Winter is a time of contraction. It creates more coziness, more togetherness. People tend to come together more in winter.  Winter is more contracted and more internal—this inward focus  helps you to see your internal thoughts, and notice your dreams. We spend more time indoors and we spend more time tending to our inner worlds. 

I also think winter is a fantastic time for incubation and ideas and inquiry. Winter is a good time for restructuring, redoing, looking at your life, looking at your business—and asking--what do I want? What will I put energy towards?


I love baths. Salt baths with essential oils. I like to bring my journal into bathtub and listen to fun music. When I am feeling low I write. Writing helps me to get the message that is causing my upset. If I can get the message I can let the rest dissolve. Cry it out. Cuddle myself and give myself space….


The Secret Language of Your Body by Inna Segal. This is a book that I have turned to again, again! I actively use this book to change my feelings in the present moment. So in that way, I see It as more of a transformational tool.

I’m also enjoying the book  Outrageous Openness, Letting the Divine Take the Lead by Tosha Silver. This book has been fun to read as I participate in the form that Enlightened Brilliance Studios is going to take!


Someone that is compassionate -- so that they can feel what their students are feeling. Someone who has empathy — and is actively curious about where their students are coming from. From this place they can really begin to listen. Listening is huge because it can lead to  what really needs to be addressed.

A good teacher can tap into the information that the student really needs, and can present it so that the student can receive  the message themselves. Almost to the point that the student thinks that they figured it out themselves. This sort of deep knowing can be really transformational--it's amazing to see people own their knowledge!


To acknowledge that there is fear and pressure as part of growth—and to accept it -- to decide that it is ok. Choosing to be clear and present in the moment instead of giving in to fear, pressure and distraction. Continually moving forward and taking action.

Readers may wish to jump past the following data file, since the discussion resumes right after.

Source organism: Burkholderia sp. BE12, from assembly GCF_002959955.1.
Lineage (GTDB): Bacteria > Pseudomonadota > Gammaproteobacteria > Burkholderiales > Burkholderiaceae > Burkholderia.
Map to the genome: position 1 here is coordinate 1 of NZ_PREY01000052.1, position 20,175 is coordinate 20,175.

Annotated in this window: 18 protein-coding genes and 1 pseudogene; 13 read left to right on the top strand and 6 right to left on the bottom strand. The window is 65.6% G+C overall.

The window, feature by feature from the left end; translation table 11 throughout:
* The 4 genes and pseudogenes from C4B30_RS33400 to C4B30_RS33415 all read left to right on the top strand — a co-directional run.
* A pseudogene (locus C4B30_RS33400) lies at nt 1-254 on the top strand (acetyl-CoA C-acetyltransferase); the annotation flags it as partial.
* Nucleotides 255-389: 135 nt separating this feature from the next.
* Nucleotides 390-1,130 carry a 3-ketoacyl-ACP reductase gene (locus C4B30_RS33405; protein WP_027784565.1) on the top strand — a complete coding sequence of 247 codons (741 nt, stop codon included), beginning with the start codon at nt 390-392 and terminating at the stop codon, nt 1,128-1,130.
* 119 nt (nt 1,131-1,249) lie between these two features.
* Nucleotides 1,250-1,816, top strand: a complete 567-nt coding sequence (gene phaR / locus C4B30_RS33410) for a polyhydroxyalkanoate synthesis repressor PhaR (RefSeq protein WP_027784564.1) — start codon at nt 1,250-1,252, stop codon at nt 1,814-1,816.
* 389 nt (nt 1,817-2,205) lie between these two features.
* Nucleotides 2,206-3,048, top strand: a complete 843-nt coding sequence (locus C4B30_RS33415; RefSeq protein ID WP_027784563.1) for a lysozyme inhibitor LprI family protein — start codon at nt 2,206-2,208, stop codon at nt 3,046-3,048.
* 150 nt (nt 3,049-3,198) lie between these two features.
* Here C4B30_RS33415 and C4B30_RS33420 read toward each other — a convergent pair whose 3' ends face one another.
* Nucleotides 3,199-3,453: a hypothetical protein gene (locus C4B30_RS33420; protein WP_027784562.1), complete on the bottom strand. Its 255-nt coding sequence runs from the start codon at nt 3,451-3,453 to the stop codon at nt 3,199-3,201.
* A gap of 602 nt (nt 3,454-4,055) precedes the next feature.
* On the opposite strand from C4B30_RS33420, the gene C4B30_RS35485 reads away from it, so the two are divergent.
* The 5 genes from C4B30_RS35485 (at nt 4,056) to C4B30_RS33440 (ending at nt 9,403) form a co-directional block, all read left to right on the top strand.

I also think that it is important to believe in yourself/your vision/your cause so much, that your inner current is stronger than the energy that pops up to get in your way.


How my stewardship of Enlightened Brilliance Studios will unfold. We took over the space on 11/11/2015, and right now it is all new and open and exciting! I’m very curious about what it will settle into.

Personally I am curious about how my food paradigm will change. How will my relationships change? How will I change? What will my life look like once everything is how I would  L O V E  it to be -- infused with joy, excitement and fun? Rather than operating from a place of obligation or fear of loss. 


Well…how about a favorite dream?

I am with a group of people and we are climbing a number of stairs into the sky. The stairs are made of real gold and they are quite soft, so when we step down it effected the step, left a little indent. It was delicate and precious. Once we got to the top, a bunch of gods and goddesses are there, and they are celebrating and dancing and are beautiful.  And then a buddha begins rising up behind it all -- just like the sun. Everything about it felt so real!


Everything is food: the people you are with, the place that you are in, the music you listen to. Everything is food and it is all feeding your soul. Prioritize feeding yourself that which will nourish and lift you up.  Be mindful to protect yourself and be gentle with yourself.

The Basics of Indian Dal